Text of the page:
We may have seen a ZFS checksum error be an early signal for later disk failure

November 23, 2016

I recently said some things about our experience with ZFS checksums on Twitter, and it turns out I have to take one bit of it back a bit. And in that lies an interesting story about what may be a coincidence and may not be.

A couple of weeks ago, we had our first disk failure in our new fileserver environment; everything went about as smoothly as we expected and our automatic spares system fixed things up in the short term. Specifically, what failed was one of the SSDs in our all-SSD fileserver, and it went off the cliff abruptly, going from all being fine to reporting some problems to having so many issues that ZFS faulted it within a few hours. And that SSD hadn't reported any previous problems, with no one-off read errors or the like.

Well, sort of. Which is where the interesting part comes in. Today, when I was checking our records for another reason, I discovered that a single ZFS checksum error had been reported against that disk back at the end of August. There were no IO errors reported on either the fileserver or the iSCSI backend, and the checksum error didn't repeat on a scrub, so I wrote it off as a weird one-off glitch.

(And I do mean 'one checksum error', as in ZFS's checksum error count was '1'. And ZFS didn't report that any bytes of data had been fixed.)

This could be a complete coincidence. Or it could be that this SSD checksum error was actually an early warning signal that something was going wrong deep in the SSD. I have no answers, just a data point.

(We've now had another disk failure, this time a HD, and it didn't have any checksum errors in advance of the failure. Also, I have to admit that although I would like this to be an early warning signal because it would be quite handy, I suspect it's more likely to be pure happenstance. The checksum error being an early warning signal makes a really attractive story, which is one reason I reflexively distrust it.)

PS: We don't have SMART data from the SSD, either at the time of the checksum error or at the time of its failure. Next time around I'll be recording SMART data from any disk that has checksum errors reported against it, just in case something can be gleamed from it.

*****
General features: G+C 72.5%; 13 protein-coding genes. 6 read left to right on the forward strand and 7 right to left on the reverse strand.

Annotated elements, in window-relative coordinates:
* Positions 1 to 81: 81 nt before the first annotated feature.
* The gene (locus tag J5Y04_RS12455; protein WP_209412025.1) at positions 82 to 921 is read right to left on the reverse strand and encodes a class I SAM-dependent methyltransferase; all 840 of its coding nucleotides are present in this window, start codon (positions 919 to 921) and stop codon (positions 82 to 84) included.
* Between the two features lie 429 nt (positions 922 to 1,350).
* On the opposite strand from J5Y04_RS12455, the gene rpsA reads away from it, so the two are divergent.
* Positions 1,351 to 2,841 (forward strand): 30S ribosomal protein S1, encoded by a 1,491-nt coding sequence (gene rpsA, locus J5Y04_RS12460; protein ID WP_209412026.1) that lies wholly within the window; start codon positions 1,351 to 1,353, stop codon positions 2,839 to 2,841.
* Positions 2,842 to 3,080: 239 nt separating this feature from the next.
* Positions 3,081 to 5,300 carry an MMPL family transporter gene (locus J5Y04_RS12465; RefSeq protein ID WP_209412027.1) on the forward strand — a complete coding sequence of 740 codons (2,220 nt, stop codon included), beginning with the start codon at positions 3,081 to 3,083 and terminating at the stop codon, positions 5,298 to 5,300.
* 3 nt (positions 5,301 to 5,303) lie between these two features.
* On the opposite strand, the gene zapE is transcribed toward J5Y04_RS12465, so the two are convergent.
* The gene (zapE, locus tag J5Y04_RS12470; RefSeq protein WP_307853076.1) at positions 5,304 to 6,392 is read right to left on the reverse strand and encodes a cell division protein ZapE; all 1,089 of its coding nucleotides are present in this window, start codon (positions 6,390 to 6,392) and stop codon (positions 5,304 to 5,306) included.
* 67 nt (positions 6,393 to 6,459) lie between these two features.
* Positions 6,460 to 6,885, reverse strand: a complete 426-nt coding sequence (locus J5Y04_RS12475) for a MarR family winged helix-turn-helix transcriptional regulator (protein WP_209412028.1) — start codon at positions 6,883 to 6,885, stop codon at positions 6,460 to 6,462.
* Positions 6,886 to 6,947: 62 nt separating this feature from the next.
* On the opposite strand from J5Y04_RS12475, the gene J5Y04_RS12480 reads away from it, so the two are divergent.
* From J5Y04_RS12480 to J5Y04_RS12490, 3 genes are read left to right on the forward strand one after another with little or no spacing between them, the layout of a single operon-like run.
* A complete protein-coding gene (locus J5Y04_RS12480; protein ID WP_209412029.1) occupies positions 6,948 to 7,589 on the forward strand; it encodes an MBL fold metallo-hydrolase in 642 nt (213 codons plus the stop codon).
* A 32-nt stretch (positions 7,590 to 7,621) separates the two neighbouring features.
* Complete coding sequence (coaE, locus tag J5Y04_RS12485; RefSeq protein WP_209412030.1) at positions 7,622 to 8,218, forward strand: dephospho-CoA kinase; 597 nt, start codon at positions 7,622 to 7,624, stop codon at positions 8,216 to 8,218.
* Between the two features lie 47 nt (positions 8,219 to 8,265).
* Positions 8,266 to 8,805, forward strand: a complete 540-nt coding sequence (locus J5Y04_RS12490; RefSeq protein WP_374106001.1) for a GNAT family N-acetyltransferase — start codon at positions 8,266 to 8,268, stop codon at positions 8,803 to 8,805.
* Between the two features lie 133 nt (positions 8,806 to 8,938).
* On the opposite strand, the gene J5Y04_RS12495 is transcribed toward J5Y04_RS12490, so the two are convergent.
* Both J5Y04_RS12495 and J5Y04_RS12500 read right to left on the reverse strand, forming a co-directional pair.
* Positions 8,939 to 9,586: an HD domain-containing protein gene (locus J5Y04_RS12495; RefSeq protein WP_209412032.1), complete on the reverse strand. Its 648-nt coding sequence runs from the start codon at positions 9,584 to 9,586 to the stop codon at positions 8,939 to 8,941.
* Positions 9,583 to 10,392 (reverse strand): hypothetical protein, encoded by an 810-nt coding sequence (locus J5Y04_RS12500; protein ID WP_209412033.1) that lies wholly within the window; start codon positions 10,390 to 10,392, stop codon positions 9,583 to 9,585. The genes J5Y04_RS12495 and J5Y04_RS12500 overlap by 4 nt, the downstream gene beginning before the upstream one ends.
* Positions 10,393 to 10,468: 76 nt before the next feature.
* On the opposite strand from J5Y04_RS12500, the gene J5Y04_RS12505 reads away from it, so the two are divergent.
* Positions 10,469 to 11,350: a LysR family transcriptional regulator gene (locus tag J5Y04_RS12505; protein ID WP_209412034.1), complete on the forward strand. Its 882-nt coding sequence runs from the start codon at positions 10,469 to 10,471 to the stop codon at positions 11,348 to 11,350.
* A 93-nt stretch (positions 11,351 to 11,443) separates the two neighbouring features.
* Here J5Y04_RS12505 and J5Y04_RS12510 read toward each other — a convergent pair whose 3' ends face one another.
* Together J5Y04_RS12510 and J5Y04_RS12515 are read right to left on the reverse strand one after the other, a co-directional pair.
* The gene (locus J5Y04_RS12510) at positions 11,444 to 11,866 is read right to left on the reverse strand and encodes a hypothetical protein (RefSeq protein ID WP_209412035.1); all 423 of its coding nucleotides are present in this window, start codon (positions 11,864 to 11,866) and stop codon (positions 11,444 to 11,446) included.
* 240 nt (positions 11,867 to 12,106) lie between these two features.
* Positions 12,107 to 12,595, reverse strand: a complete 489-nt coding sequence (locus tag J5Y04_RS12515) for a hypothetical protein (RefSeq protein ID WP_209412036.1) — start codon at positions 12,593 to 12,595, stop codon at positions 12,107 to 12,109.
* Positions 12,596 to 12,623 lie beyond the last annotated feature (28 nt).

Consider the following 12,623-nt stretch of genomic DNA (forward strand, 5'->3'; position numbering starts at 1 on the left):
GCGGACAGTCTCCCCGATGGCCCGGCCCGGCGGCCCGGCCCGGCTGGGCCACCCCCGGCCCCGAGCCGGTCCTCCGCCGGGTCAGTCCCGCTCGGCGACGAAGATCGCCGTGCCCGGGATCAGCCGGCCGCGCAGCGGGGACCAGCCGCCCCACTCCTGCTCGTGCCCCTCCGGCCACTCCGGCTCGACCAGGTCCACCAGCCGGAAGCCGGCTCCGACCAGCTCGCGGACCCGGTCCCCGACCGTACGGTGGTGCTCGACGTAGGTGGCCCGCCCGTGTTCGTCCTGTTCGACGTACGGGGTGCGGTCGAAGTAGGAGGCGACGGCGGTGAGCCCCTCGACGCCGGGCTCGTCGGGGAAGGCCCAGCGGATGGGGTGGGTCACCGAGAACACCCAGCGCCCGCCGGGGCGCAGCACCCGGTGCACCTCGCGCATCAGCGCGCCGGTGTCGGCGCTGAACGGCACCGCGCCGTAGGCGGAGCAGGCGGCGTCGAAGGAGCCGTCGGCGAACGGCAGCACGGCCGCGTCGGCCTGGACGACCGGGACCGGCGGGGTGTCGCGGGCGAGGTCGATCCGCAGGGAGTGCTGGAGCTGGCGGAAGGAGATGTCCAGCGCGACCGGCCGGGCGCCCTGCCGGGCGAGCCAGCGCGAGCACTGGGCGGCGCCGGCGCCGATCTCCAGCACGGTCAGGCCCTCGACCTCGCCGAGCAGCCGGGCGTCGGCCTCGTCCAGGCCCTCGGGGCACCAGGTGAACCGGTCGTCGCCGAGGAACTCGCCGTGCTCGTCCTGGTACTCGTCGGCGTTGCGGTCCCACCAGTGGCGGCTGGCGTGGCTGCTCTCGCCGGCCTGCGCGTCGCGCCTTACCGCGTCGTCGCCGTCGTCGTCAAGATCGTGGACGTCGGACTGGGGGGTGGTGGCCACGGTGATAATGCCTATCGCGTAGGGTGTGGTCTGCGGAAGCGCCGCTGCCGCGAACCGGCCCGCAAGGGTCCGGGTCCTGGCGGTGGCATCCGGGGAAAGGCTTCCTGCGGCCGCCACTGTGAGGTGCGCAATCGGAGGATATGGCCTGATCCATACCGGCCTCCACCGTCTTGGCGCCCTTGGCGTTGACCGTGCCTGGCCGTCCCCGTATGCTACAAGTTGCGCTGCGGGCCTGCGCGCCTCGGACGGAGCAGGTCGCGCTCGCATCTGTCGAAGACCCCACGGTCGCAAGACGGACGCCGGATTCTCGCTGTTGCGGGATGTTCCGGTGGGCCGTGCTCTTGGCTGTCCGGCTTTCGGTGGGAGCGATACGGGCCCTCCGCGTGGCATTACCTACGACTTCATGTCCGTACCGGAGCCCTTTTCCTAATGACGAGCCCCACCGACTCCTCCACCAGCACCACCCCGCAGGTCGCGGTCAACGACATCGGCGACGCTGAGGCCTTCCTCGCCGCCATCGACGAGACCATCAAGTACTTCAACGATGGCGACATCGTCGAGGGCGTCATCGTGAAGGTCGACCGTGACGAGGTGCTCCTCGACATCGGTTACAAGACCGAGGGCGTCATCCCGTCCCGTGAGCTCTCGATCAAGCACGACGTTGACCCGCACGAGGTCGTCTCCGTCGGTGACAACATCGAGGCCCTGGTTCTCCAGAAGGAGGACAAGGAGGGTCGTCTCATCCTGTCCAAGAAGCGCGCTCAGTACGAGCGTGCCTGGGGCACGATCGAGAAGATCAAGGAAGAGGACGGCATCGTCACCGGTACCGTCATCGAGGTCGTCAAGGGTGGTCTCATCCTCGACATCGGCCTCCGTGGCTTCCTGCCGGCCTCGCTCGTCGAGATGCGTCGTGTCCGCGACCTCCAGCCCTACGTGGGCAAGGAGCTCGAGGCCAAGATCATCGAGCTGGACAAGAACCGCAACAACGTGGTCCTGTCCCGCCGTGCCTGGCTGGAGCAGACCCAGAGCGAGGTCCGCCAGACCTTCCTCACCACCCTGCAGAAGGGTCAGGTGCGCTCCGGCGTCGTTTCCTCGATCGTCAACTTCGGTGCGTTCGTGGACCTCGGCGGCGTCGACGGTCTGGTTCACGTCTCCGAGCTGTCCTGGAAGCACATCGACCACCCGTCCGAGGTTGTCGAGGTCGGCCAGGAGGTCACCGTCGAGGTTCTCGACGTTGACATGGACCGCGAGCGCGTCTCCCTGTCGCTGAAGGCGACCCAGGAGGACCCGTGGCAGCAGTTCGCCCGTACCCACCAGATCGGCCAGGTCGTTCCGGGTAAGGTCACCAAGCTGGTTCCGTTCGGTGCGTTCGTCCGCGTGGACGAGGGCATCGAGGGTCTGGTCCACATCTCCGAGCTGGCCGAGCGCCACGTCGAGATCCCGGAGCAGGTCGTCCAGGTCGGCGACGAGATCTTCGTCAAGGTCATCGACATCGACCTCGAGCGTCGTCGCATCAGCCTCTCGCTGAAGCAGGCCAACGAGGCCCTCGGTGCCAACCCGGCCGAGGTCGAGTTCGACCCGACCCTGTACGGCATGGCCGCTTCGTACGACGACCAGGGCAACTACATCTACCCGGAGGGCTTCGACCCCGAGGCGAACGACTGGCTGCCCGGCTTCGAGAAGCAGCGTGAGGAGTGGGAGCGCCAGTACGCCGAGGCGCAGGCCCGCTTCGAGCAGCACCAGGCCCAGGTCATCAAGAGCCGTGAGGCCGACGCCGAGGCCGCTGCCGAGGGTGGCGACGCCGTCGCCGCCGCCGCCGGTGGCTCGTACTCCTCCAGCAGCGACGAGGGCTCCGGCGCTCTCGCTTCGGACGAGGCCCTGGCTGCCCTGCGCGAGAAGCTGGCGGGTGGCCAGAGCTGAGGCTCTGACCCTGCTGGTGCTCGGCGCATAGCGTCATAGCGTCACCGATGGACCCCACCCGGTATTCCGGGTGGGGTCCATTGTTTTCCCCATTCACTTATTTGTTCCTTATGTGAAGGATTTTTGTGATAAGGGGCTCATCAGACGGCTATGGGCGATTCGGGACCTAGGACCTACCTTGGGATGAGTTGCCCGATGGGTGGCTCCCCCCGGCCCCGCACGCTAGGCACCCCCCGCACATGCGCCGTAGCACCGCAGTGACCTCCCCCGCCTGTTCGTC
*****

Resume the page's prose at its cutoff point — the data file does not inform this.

Comments on this page:

From at 2016-11-23 06:41:57:

Sadly we would all like a magic flag to indicate when our hdd/ssd's are going to drop off a cliff.

When you only have a few hundred drives, it is very hard to separate correlation vs causation. One SSD, one checksum failure and I am sorry it could be anything.

Realistically we need to see a trend in 10,000 drives to make a conclusion. Yes this would be very useful...

I take it your monitoring smart stats through nagios or similar.

By Miksa at 2016-11-24 08:01:56:

That's a good point. Google and BackBlaze have released statistical studies about harddrive failures, but it would be useful if they also released more indepth data about possible signs of failure.

By Aneurin Price at 2016-11-24 09:24:46:

My experience has been pretty much the same as you tweeted: checksums have been very useful for reassuring me after something has gone wrong that it's been fixed correctly, but they've never alerted me to something that wasn't already very loudly obvious.

I'm not using ZFS at high volume like some people - I'd estimate that I've probably seen no more than a few dozen TBW across all the systems that use it - but so far I've seen no sign of silent corruption happening. That's not to say I'd be happy to disable checksums, but fear of silent data corruption is not the reason.

By cks at 2016-11-24 10:56:31:

Miksa: Backblaze has written a couple of blog entries on what SMART stats they find have predictive value, one in 2014 and one in 2016. I have a vague memory that Google put at least some information about this in a paper or two, with some surprising results (eg I think Google found that high drive temperatures didn't predict failure in their population), but I don't have references handy.

Written on 23 November 2016.
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Last modified: Wed Nov 23 00:29:49 2016
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